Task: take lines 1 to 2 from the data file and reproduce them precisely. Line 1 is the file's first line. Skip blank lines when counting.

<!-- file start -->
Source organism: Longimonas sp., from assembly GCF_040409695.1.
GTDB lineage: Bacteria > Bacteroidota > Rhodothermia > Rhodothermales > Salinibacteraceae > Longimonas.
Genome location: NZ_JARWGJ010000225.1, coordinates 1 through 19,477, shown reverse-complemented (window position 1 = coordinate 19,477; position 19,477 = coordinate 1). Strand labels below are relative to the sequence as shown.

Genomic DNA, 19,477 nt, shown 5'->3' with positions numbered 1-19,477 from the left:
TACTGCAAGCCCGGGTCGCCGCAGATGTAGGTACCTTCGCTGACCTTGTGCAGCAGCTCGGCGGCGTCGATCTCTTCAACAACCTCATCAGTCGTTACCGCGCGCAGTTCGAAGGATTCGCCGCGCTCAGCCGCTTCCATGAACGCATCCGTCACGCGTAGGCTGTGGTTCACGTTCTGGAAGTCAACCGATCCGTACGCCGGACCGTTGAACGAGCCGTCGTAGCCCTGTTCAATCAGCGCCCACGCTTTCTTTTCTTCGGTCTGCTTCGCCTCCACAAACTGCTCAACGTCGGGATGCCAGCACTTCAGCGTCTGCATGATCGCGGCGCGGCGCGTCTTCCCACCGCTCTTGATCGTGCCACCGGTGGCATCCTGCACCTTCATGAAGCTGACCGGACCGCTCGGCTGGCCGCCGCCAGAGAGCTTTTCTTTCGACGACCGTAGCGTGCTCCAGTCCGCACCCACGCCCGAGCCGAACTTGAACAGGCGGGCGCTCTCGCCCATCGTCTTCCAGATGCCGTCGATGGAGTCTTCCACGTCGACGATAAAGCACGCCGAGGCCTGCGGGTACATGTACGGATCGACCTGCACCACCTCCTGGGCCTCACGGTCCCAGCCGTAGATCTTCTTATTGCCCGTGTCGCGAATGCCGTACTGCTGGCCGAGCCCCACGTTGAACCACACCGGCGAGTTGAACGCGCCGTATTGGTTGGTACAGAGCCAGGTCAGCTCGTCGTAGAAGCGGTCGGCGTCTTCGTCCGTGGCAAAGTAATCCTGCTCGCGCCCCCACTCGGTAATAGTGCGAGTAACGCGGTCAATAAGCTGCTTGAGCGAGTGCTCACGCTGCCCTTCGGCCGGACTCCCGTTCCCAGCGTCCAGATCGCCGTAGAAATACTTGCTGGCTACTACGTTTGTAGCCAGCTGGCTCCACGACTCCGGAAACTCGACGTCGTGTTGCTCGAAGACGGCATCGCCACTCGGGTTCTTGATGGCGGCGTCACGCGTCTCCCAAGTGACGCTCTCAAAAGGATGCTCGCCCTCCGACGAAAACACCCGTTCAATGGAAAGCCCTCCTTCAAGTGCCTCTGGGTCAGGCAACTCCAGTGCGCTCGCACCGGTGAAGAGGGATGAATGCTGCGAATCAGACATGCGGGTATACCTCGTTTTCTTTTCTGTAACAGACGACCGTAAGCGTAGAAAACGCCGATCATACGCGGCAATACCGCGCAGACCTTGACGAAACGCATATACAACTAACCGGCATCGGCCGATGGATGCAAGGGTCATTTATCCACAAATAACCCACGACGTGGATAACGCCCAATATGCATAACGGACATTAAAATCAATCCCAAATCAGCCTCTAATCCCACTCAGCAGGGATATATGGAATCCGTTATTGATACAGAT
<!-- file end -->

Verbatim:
Source organism: Longimonas sp., from assembly GCF_040409695.1.
GTDB lineage: Bacteria > Bacteroidota > Rhodothermia > Rhodothermales > Salinibacteraceae > Longimonas.